The Consumer Affairs Ministry proposed amendments to the Consumer Protection (Ecommerce) Rules 2020 owing to the grievances received regarding unfair trade practices
IAMAI suggest that the proposed amendments will pose several restrictions and seeks to regulate many elements of the P2B and B2B ecommerce, which are beyond the parent CPA
IAMAI has submitted suggestions to the ministry, which it believes can ensure a level playing field which the proposed amendment does not
The Internet and Mobile Association of India (IAMAI) today (July 26) mentioned that the proposed amendments to the Consumer Protection (E-Commerce) Rules 2020 are a deterrent for the industry’s growth. Although it supports government initiatives and regulatory interventions to protect consumer interests, the proposed amendments to the rules raise several concerns and ambiguities from an ecommerce business standpoint which are also likely to have unintended negative consequences for consumers.
The association highlighted that the amendments seek to regulate the entire ecommerce supply chain, many elements of the platform to business (P2B) and business to business (B2B) ecommerce which are beyond the remit of the parent Consumer Protection Act (CPA).
The amendments fail to provide a level playing field between online and offline ecommerce/retail. Under the amendments, ecommerce platforms will face several restrictions and an increased compliance burden. However, the same will not apply to brick-and-mortar stores. Also, the implementation of the amendments in the current form will significantly increase the compliance burden on MSMEs as well as for startups who are not even in the ecommerce business but provide services to ecommerce.
In its submission to the Consumer Affairs Ministry on the Consumer Protection (Ecommerce) Rules, 2020, IAMAI mentioned that “The amendment to the definition of ecommerce entities goes over and beyond the definition of ecommerce entities provided under other delegated legislation such as the Foreign Exchange Management (Non-Debt Instruments) Rules, 2019 (NDI Rules). The scope is also beyond what is contemplated under the CPA.”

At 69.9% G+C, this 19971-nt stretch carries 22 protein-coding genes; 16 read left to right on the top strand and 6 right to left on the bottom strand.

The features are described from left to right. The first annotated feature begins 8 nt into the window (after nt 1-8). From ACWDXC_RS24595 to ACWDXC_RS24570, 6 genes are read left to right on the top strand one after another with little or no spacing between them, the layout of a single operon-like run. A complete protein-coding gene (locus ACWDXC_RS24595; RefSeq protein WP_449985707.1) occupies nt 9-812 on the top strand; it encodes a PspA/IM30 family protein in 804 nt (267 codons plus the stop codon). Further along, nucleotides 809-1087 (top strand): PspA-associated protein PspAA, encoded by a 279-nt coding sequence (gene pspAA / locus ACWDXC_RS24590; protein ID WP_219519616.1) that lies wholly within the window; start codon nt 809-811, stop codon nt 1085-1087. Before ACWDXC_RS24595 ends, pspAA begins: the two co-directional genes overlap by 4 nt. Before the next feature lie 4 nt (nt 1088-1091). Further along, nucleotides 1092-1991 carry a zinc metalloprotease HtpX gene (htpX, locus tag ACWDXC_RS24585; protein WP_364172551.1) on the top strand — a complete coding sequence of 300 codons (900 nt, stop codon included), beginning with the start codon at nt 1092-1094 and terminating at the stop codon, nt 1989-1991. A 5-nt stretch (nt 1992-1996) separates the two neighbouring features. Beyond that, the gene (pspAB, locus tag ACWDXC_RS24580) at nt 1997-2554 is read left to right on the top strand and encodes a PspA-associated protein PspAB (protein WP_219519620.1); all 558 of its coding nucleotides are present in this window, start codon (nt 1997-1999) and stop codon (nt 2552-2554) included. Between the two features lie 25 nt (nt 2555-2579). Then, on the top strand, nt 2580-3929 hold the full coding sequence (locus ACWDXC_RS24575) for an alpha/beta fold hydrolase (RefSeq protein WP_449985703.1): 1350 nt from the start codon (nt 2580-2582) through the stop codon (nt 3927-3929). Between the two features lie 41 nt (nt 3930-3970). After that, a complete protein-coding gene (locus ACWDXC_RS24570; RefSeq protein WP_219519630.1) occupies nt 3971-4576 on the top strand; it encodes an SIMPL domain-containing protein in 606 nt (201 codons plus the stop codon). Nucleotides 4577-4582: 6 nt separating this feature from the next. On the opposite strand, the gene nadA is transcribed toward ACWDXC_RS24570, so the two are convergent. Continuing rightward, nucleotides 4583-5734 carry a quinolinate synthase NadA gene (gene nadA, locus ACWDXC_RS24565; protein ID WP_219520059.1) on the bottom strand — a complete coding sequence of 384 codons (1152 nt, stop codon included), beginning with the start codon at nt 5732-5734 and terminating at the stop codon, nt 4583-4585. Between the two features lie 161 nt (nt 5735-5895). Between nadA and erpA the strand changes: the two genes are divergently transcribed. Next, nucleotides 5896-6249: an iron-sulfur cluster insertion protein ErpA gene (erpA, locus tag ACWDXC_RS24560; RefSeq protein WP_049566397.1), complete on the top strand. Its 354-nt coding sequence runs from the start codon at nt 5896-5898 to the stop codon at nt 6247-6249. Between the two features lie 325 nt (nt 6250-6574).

The association has hence suggested:
a) Excluding the entire value chain from the ambit of e-commerce definition
b) Clarifying the flash sale concept
c) Confining the rules to protect the rights and interests of the consumers, as, in its current form, they fall under the jurisdiction of competition law, legal metrology law, intermediary law, etc.
It recommended that clauses with respect to cross-selling, fallback liability, and re-registration with the Department of Promotion of Industry and Internal Trade will lead to over-regulation of the sector and impede innovation and access of small sellers to marketplace platforms.
On the clause of mis-selling, the association pointed out that it is an issue that constitutes the seller’s primary responsibility under the ecommerce rules (original), and such additional responsibility on marketplace ecommerce should be removed. The association believes that the earlier set of rules that were notified only a few months back were sufficient and better served the needs of the consumers.
IAMAI is a non-profit industry body under the Societies Registration Act, 1860 dedicated to presenting a unified voice of the businesses it represents to the government, investors, consumers and other stakeholders.